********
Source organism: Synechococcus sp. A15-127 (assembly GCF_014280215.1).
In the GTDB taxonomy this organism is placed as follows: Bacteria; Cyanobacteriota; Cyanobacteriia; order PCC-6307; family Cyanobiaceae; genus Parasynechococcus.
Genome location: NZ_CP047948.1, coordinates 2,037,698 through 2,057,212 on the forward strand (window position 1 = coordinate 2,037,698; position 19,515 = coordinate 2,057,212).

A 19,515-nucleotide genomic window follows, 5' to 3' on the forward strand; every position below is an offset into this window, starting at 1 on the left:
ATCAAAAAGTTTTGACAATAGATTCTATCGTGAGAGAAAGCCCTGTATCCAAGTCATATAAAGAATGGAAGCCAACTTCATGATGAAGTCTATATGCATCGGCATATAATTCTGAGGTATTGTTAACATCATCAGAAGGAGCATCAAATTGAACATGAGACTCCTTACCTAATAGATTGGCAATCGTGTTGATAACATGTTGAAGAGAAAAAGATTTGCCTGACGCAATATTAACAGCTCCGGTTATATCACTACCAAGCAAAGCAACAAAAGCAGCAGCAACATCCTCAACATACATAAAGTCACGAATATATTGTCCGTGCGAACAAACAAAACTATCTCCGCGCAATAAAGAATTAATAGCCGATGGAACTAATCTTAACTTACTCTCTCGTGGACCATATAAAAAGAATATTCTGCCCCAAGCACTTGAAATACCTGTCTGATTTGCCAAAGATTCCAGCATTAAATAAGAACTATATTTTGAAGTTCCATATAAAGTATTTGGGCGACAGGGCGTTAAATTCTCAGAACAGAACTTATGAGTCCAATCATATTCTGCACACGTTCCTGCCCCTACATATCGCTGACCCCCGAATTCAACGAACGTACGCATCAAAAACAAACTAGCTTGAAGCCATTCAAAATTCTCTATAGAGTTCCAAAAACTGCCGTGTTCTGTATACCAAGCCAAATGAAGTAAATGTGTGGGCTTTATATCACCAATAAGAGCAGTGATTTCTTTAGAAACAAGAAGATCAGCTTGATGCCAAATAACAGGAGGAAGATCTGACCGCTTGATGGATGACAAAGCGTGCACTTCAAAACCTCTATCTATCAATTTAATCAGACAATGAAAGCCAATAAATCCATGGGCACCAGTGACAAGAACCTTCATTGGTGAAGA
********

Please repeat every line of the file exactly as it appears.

Source organism: Synechococcus sp. A15-127 (assembly GCF_014280215.1).
In the GTDB taxonomy this organism is placed as follows: Bacteria; Cyanobacteriota; Cyanobacteriia; order PCC-6307; family Cyanobiaceae; genus Parasynechococcus.
Genome location: NZ_CP047948.1, coordinates 2,037,698 through 2,057,212 on the forward strand (window position 1 = coordinate 2,037,698; position 19,515 = coordinate 2,057,212).

A 19,515-nucleotide genomic window follows, 5' to 3' on the forward strand; every position below is an offset into this window, starting at 1 on the left:
ATCAAAAAGTTTTGACAATAGATTCTATCGTGAGAGAAAGCCCTGTATCCAAGTCATATAAAGAATGGAAGCCAACTTCATGATGAAGTCTATATGCATCGGCATATAATTCTGAGGTATTGTTAACATCATCAGAAGGAGCATCAAATTGAACATGAGACTCCTTACCTAATAGATTGGCAATCGTGTTGATAACATGTTGAAGAGAAAAAGATTTGCCTGACGCAATATTAACAGCTCCGGTTATATCACTACCAAGCAAAGCAACAAAAGCAGCAGCAACATCCTCAACATACATAAAGTCACGAATATATTGTCCGTGCGAACAAACAAAACTATCTCCGCGCAATAAAGAATTAATAGCCGATGGAACTAATCTTAACTTACTCTCTCGTGGACCATATAAAAAGAATATTCTGCCCCAAGCACTTGAAATACCTGTCTGATTTGCCAAAGATTCCAGCATTAAATAAGAACTATATTTTGAAGTTCCATATAAAGTATTTGGGCGACAGGGCGTTAAATTCTCAGAACAGAACTTATGAGTCCAATCATATTCTGCACACGTTCCTGCCCCTACATATCGCTGACCCCCGAATTCAACGAACGTACGCATCAAAAACAAACTAGCTTGAAGCCATTCAAAATTCTCTATAGAGTTCCAAAAACTGCCGTGTTCTGTATACCAAGCCAAATGAAGTAAATGTGTGGGCTTTATATCACCAATAAGAGCAGTGATTTCTTTAGAAACAAGAAGATCAGCTTGATGCCAAATAACAGGAGGAAGATCTGACCGCTTGATGGATGACAAAGCGTGCACTTCAAAACCTCTATCTATCAATTTAATCAGACAATGAAAGCCAATAAATCCATGGGCACCAGTGACAAGAACCTTCATTGGTGAAGA